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A Free Press Is Too Important to Trust Capitalists With

Bernie is right: corporate ownership of news outlets is a problem, and we need to promote independent journalism. But we can go further and imagine truly independent and free socialized media.

Democratic presidential candidate Bernie Sanders speaks to supporters at a rally at Civic Center Park on September 9, 2019 in Denver, Colorado. (Michael Ciaglo / Getty Images)

At the end of August, Bernie Sanders wrote an op-ed for the Columbia Journalism Review. He expressed concern about the consolidation of corporate ownership of news outlets and outlined a plan to “reform the media industry and better protect independent journalism at both the local and national levels.” Predictably, the most unhinged reaction came from right-wing writer and podcaster Ben Shapiro, whose tweet made it sound as if Bernie was proposing to create an American version of Glavlit, the censorship agency that had offices in every newsroom in the Soviet Union.

Liberal reactions to Sanders’s concerns about media ownership haven’t been much warmer. When he’s linked the Washington Post’s relentlessly negative coverage of him to his advocacy for the rights of workers in Amazon warehouses also owned by Jeff Bezos, centrist Democrats accused him of peddling “fake news” conspiracy theories. Indeed, critic after critic has claimed that Bernie’s critique of corporate media ownership makes him just like Trump.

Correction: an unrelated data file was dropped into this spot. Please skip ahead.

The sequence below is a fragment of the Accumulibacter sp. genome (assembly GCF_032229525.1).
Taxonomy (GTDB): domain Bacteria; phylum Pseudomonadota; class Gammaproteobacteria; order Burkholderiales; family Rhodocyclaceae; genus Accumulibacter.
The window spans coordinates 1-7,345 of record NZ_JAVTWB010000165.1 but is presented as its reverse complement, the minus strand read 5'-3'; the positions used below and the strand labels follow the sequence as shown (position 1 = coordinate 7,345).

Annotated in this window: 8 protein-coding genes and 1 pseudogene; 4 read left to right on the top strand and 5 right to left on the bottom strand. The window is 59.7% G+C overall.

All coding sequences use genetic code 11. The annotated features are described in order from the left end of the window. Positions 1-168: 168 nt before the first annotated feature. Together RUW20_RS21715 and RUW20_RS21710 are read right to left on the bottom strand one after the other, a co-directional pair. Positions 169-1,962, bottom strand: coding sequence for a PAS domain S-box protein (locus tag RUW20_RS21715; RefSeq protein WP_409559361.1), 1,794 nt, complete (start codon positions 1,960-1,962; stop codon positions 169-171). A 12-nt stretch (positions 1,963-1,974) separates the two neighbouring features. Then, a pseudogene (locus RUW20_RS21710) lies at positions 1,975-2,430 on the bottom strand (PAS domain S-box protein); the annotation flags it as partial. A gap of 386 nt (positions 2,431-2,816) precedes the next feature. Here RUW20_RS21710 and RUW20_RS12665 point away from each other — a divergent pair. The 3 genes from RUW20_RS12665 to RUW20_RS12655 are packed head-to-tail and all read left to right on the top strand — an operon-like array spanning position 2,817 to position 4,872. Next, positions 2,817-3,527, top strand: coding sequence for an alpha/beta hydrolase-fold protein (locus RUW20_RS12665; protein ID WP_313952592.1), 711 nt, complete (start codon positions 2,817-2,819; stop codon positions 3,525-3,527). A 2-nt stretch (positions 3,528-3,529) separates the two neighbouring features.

The liberal argument against Bernie on this point can be summed up with this little syllogism: Bernie has criticized the media in general and the Washington Post in particular. Trump has criticized the media in general and the Washington Post in particular. Ergo, Bernie’s criticisms and Trump’s criticisms must be equivalent.

Similarly, when Ben Shapiro warns us of the danger of putting Bernie Sanders of all people “in charge of how a free press operates,” or when NewsBusters’ Tim Graham ominously talks about Bernie’s “socialist” plan for the media, these conservative critics seem to be suggesting this argument: Bernie is a socialist. Stalinists who advocated a state media run from the top down with no editorial independence were socialists. Ergo, Bernie’s media plan must be bad for press freedom.

Like the liberal syllogism, this one commits the fallacy of the undistributed middle. More important, if we actually turn to his op-ed, we can see that Bernie’s proposal is almost the opposite of what you’d expect if you listened to either set of critics.

What’s Actually in the Plan

The main “media reform” that Donald Trump has floated is making it easier to sue journalists for libel. Bernie’s proposals go in the opposite direction. He wants to safeguard a media environment in which multiple points of view can be expressed by imposing stricter limits on how many outlets can be owned by any one company. He also wants to make it easier for journalists to unionize. He points out that this will not only have material advantages for journalists but make it easier for them to pursue stories that might incur their bosses’ displeasure:

I have publicly supported journalists’ efforts to unionize. Unions not only fight for media workers’ wages and benefits, they can also better protect reporters from corporate policies that aim to prevent journalists from scrutinizing media owners and their advertisers.

Contrary to the implications of right-wingers like Shapiro and Graham, Bernie’s proposed solutions to the problems of consolidated corporate ownership don’t involve nationalizing anything. But how bad would it be if he did propose bringing the media under some form of social ownership?